In the first scenario, the collected evidence from big data will be combined with other evidence and testimony to come to some conclusion. The prior proposal of a hypothesis effectively sets up the expectation that the investigation needs to continue beyond finding collaborating evidence in historical data. Any newly found data will need to be challenged to make sure it is reliable or supported with other evidence in order to strengthen the confidence in the data.
In the second scenario, the discovered hypothesis comes as a surprise. That surprise sets us up with a different expectation. Specifically, the surprise motivates us to act immediately on this information.
The following example may illustrate my point. In the past decade or so, there were a number of instances where reviews of corporate network logs identified some staff accessing Internet sites explicitly forbidden by corporate policy. In some cases, this discovery was sufficient for immediate disciplinary action for a staff who had no prior record of any bad behavior. This is an example of an appeal to the authority of big data. A more valid approach would have been to use this to open an investigation to collaborate this suspicion. Later we learned that there are completely innocent ways this can occur: pop-up Internet advertisements, changes in hosting of legitimate sites, or deliberate tricks to redirect to a bad site. This was especially popular with social-networking sites that were discouraged on corporate networks.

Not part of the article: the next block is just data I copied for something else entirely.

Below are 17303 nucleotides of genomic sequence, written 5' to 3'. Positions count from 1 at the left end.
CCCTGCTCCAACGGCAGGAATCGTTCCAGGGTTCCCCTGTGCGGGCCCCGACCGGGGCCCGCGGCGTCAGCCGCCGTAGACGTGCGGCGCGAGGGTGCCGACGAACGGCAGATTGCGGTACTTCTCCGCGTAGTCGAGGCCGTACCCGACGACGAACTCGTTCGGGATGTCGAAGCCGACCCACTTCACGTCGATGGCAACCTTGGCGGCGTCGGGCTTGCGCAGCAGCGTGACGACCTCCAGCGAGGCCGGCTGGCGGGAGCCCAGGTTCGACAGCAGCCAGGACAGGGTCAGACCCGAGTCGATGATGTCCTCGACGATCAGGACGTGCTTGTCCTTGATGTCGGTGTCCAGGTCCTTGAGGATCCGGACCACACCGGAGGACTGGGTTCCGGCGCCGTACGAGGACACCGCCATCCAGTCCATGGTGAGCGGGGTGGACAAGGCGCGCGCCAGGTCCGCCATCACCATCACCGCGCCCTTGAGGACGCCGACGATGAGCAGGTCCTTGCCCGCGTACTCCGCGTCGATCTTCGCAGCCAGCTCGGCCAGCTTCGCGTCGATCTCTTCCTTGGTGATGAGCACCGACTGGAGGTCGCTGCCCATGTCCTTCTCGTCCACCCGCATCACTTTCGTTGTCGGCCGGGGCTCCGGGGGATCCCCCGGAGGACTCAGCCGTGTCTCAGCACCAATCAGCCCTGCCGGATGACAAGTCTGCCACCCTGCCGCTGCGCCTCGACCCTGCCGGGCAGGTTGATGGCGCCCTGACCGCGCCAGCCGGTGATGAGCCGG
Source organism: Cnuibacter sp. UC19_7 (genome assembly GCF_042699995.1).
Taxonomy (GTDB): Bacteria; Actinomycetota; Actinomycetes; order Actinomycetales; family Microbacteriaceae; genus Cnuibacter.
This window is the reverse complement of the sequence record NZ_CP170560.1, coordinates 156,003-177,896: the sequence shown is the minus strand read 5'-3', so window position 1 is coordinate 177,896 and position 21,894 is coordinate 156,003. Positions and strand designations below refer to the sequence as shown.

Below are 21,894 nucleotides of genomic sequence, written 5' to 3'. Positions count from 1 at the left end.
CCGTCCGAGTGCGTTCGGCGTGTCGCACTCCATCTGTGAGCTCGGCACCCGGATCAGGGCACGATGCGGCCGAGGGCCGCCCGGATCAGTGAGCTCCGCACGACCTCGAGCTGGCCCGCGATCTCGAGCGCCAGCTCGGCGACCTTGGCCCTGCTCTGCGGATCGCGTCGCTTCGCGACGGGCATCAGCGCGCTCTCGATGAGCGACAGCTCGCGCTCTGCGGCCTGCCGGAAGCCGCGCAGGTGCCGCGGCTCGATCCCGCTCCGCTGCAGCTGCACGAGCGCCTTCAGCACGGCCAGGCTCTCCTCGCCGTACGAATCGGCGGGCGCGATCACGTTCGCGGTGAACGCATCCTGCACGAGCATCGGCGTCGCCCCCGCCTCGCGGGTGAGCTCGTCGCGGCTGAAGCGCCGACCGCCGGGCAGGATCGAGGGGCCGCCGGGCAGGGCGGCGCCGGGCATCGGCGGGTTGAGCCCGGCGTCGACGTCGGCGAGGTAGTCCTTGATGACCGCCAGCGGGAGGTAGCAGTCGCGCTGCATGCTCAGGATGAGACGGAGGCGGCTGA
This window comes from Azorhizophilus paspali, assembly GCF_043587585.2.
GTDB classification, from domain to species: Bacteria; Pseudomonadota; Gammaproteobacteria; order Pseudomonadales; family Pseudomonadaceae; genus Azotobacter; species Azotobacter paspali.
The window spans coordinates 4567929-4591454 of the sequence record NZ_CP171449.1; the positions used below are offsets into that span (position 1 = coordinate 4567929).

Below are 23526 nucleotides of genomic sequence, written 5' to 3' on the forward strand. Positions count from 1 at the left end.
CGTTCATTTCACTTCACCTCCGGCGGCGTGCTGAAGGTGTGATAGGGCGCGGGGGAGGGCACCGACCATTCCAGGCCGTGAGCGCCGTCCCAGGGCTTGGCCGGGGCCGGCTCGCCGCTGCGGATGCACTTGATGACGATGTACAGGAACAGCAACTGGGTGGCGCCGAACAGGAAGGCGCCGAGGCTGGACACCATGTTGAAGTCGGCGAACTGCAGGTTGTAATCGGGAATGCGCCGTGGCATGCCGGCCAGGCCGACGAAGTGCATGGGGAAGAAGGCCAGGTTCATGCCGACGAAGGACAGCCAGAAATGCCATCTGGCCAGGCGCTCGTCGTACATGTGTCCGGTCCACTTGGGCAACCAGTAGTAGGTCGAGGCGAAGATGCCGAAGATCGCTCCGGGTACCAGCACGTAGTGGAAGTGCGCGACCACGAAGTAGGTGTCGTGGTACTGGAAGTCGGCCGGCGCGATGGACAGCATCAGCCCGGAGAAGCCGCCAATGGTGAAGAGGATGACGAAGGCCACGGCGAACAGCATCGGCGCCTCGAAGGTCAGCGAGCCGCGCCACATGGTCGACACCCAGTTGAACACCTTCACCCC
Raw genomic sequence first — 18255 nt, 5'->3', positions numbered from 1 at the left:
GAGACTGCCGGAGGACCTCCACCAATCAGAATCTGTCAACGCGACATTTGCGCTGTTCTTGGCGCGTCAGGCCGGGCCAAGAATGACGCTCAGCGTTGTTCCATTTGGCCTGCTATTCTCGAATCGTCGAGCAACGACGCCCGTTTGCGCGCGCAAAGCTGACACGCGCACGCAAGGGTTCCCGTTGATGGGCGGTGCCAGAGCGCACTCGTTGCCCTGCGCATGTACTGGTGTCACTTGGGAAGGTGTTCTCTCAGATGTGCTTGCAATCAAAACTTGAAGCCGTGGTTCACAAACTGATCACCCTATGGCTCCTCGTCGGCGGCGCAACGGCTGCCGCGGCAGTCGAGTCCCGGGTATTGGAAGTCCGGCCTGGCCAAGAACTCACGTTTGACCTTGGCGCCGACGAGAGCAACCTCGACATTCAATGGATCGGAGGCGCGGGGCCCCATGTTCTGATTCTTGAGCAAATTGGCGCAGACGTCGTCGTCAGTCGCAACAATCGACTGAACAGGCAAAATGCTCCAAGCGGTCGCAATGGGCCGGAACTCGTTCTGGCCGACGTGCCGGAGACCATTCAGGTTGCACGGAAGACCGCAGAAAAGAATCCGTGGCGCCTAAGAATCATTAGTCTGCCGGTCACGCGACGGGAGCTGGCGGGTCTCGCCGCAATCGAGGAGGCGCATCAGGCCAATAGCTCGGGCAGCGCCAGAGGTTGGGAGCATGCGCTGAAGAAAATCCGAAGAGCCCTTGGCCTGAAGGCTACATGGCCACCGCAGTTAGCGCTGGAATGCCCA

When I call the appeal to big data a fallacy, I am saying a hypothesis discovered in big data is an insufficient justification to take immediate action. The discovered hypothesis needs testing such as in the above examples where that testing means opening an investigation. An alternative additional form of justification is the addition of our judgment to take the chance (and responsibility) of being wrong.
In several previous posts, I discussed many ways that data can be misleading. The data store will include observation and non observation data. Some types of observed data is more reliable than other types. Similarly some non-observed data may be data generated by models where some models are more trusted than others or the models may have unexpectedly become obsolete. Some data may exist that has basis for trust: either it is never tested or it is irrelevant to any causal relationship with the other data. There are plenty of reasons to suspect that any data query can return results that do not accurately describe the real world.
Also with large enough data sets with huge populations and with a large number of dimensions, there is a risk of finding patterns that are so prominent to our imaginations that we find them convincing. This is the basis of discovering hypotheses, but there is a real risk that the pattern is accidental and not representative of the real world. While it can be impressive to discover remarkable new hypotheses, there remains a task to test these hypotheses through finding additional supporting evidence.
The hype and investment given to big data solutions recently have increased the incentive to prove their value by producing immediately actionable information. Immediate exploitation of information from big data can be facilitated by assuming that hypotheses can be simultaneously discovered and tested. The fallacy is thinking that the big data eliminates our need to make judgments either to find more evidence (open an investigation) or accept responsibility for the chance of being wrong.
This fallacy is like the fallacy of the appeal to authority. Both are insufficient to prove an argument. Both are very popular.